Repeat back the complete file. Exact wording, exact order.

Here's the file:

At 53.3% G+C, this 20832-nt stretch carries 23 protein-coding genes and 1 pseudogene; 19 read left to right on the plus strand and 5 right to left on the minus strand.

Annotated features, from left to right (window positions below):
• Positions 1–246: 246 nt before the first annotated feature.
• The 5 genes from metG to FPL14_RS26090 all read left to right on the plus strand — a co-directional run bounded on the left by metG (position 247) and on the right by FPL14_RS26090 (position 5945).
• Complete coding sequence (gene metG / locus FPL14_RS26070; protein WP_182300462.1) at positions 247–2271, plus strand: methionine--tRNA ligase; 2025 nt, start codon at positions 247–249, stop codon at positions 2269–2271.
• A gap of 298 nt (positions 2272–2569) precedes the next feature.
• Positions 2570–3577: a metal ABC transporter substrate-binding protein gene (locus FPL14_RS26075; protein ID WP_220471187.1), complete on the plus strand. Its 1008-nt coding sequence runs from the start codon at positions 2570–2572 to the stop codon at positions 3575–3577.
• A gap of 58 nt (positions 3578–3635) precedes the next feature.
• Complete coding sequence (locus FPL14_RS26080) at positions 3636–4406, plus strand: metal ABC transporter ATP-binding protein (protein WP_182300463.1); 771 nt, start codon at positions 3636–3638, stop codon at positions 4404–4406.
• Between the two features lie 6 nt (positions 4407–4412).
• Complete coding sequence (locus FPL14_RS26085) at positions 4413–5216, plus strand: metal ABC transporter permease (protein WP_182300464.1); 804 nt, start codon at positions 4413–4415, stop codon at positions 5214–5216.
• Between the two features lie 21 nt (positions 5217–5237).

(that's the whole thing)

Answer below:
At 53.3% G+C, this 20832-nt stretch carries 23 protein-coding genes and 1 pseudogene; 19 read left to right on the plus strand and 5 right to left on the minus strand.

Annotated features, from left to right (window positions below):
• Positions 1–246: 246 nt before the first annotated feature.
• The 5 genes from metG to FPL14_RS26090 all read left to right on the plus strand — a co-directional run bounded on the left by metG (position 247) and on the right by FPL14_RS26090 (position 5945).
• Complete coding sequence (gene metG / locus FPL14_RS26070; protein WP_182300462.1) at positions 247–2271, plus strand: methionine--tRNA ligase; 2025 nt, start codon at positions 247–249, stop codon at positions 2269–2271.
• A gap of 298 nt (positions 2272–2569) precedes the next feature.
• Positions 2570–3577: a metal ABC transporter substrate-binding protein gene (locus FPL14_RS26075; protein ID WP_220471187.1), complete on the plus strand. Its 1008-nt coding sequence runs from the start codon at positions 2570–2572 to the stop codon at positions 3575–3577.
• A gap of 58 nt (positions 3578–3635) precedes the next feature.
• Complete coding sequence (locus FPL14_RS26080) at positions 3636–4406, plus strand: metal ABC transporter ATP-binding protein (protein WP_182300463.1); 771 nt, start codon at positions 3636–3638, stop codon at positions 4404–4406.
• Between the two features lie 6 nt (positions 4407–4412).
• Complete coding sequence (locus FPL14_RS26085) at positions 4413–5216, plus strand: metal ABC transporter permease (protein WP_182300464.1); 804 nt, start codon at positions 4413–4415, stop codon at positions 5214–5216.
• Between the two features lie 21 nt (positions 5217–5237).